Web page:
Psalm 14:3 puts it like this:
They have all gone astray, they are all alike perverse; there is no one who does good, no, not one.
You see, it’s not the results of the fruit in this story that brought sin into the world. The knowledge of good and evil isn’t sin. The first sin, the original sin, is that act of disobedience. The reaching, and the taking, and the bite.
The decision that there is no higher authority
than what seems right at the time is original sin.
We were all sunk before even took a bite. But she did. And she gave it to the man, and he did. Also, have you ever thought about Adam and Eve’s reasons for taking the forbidden fruit? Eve was tempted by a mesmerizing talking snake, who promised that she could become like the God that she loved and knew face to face.
Meanwhile Adam ate the fruit because… it looked good.
It might as well have been week-old leftovers in the fridge! Looked good so I ate it. Is there any more?
But seriously, this primordial mythic story is the way the Bible explains how sin became the rule of life for all of humanity.
Genesis doesn’t say that explicitly right here. Instead, it shows the cascading effect that began here. Adam and Eve have two sons, and one of them murders the other out of jealousy. Violence begets more violence, and everyone assumes that the only solution to it is more of it until God decides to wipe out humanity and start fresh, but God still isn’t able to eradicate that impulse in us that there is no higher authority than what seems right to us at the time.
There is a crack that runs through everything. Not just in our hearts, or in our relationship with God, but in our world. This story in the garden of Eden shows us that it’s not just true about us, but about everyone. When things start off wrong, it’s next to impossible to get them to turn right.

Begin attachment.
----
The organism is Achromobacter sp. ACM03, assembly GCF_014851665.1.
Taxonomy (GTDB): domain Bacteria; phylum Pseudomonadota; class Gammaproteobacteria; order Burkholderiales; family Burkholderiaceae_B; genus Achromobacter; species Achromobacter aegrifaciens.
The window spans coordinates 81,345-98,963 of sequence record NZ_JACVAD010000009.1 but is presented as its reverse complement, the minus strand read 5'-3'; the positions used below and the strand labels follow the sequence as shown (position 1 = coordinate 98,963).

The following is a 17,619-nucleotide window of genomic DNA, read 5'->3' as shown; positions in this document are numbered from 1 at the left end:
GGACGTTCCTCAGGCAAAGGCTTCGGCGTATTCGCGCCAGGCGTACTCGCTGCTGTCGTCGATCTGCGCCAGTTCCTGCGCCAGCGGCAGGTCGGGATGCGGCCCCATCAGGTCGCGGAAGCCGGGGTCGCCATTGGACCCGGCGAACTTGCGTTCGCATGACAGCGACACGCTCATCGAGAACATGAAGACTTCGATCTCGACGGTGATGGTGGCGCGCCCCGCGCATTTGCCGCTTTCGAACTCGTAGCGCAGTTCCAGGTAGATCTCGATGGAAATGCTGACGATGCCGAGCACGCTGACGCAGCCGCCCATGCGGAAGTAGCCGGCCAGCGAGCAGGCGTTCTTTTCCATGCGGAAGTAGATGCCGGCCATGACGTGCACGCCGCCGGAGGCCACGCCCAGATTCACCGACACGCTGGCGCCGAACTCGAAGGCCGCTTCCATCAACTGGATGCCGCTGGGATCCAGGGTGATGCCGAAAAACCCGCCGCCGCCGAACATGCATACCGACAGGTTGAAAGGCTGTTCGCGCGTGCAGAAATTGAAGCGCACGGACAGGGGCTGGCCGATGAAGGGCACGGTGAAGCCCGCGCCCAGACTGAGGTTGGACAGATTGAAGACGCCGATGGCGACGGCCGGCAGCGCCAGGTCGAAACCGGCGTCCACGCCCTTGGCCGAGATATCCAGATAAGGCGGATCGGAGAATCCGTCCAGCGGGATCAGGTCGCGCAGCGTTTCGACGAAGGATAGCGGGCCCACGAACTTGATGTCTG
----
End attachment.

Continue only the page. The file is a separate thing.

Last week Megan ended her sermon with the story of how Presbyterians got involved in the reforestation efforts in Haiti, and have planted 16.6 million trees. It’s an inspiring story, but it got me wondering, where did Haiti’s trees go in the first place? So I did some research, and the story is tragic. It also connects to the concept of original sin in a different way.
Because sin isn’t just something you do. It’s also something that is done to you. The doctrine of original sin teaches us that we inherit our sinful nature. Some think we inherit it genetically…that when Adam and Eve first sinned, that crack that runs through everything ran through their DNA too. But others of us think we inherit our sinful natures through culture, and they way that sin builds up in our collective unconscious because of centuries of violence and exploitation. The story of Haiti’s devastation makes that case pretty well.
Haiti began as a French colony called St. Dominque. It was a slave colony. Until the enslaved people there rose up and killed their enslavers. ( I can’t not smile when I say things like that.) In 1791 they won their freedom and the slavers who were still alive went back to France or America. And by 1804, they became an independent Black-led nation, and were immediately treated as a pariah by the world’s powers, who were all still making huge amounts of money from the enslavement of human beings.